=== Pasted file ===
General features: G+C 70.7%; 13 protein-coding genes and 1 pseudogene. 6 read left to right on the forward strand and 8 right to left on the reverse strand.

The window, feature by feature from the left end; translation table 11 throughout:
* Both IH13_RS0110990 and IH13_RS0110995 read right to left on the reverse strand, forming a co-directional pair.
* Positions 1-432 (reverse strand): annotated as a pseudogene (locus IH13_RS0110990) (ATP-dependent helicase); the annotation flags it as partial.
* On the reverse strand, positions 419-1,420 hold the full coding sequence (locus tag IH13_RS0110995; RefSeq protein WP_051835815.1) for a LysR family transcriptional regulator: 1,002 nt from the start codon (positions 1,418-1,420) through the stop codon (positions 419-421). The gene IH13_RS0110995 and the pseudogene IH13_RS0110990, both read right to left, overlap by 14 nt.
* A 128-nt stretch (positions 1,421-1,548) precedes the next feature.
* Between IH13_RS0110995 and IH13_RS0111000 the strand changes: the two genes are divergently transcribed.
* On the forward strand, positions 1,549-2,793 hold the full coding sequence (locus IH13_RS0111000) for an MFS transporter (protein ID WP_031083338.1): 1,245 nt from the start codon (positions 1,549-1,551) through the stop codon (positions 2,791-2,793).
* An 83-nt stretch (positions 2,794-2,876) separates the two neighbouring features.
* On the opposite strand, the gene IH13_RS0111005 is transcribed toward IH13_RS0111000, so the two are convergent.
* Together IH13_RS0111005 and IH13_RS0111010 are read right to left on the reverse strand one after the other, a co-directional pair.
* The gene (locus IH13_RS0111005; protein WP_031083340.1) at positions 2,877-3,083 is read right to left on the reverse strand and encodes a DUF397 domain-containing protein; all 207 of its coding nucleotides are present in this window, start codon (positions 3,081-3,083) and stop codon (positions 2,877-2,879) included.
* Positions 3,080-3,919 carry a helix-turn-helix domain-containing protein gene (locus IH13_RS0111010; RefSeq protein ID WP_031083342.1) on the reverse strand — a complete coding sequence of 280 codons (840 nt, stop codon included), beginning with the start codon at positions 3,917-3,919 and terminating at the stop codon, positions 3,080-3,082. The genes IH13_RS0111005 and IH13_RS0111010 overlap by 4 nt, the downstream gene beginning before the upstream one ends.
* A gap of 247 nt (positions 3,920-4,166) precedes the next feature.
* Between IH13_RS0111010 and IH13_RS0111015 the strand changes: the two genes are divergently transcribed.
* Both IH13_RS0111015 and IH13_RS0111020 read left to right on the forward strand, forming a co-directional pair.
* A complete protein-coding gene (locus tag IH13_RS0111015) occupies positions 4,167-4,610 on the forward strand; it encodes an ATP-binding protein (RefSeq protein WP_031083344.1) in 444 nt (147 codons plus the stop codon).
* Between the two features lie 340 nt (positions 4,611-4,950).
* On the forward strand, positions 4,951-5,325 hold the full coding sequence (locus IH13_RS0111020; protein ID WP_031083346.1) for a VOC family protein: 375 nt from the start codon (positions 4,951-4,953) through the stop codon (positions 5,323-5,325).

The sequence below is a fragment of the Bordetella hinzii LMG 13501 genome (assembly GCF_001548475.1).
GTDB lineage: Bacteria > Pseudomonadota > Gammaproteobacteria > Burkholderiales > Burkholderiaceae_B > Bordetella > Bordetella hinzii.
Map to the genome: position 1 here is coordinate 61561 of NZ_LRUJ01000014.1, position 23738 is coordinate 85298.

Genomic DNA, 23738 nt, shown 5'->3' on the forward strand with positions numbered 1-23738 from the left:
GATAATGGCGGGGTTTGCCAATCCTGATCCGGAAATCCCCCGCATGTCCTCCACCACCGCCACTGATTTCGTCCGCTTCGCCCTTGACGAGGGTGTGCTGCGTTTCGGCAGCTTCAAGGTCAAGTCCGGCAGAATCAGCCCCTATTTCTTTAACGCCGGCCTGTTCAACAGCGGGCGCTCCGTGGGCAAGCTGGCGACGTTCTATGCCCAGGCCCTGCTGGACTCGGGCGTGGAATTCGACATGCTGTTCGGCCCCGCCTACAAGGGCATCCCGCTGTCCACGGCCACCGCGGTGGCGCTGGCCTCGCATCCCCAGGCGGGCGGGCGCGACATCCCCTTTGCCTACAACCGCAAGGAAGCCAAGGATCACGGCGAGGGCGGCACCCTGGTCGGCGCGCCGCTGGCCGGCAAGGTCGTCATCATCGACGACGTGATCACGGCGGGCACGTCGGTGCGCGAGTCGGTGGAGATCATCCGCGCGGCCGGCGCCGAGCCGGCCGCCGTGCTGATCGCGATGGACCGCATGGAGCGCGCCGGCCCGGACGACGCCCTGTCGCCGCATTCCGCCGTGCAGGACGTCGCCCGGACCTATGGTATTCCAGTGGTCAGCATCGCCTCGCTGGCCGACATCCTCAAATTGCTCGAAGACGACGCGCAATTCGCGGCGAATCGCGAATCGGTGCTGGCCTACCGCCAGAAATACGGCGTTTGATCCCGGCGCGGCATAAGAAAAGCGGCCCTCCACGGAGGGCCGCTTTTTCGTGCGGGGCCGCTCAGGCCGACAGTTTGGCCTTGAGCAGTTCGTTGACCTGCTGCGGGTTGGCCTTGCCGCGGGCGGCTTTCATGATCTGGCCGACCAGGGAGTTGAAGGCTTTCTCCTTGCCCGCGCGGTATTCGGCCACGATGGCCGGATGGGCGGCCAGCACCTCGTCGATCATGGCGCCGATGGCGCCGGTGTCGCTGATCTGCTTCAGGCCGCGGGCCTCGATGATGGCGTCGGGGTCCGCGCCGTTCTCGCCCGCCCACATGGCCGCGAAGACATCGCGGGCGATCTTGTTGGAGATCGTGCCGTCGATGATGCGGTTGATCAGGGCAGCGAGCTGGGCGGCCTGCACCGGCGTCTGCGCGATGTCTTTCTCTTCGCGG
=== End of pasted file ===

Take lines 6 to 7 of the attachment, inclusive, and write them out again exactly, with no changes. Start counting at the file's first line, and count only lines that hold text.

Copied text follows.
* A 128-nt stretch (positions 1,421-1,548) precedes the next feature.
* Between IH13_RS0110995 and IH13_RS0111000 the strand changes: the two genes are divergently transcribed.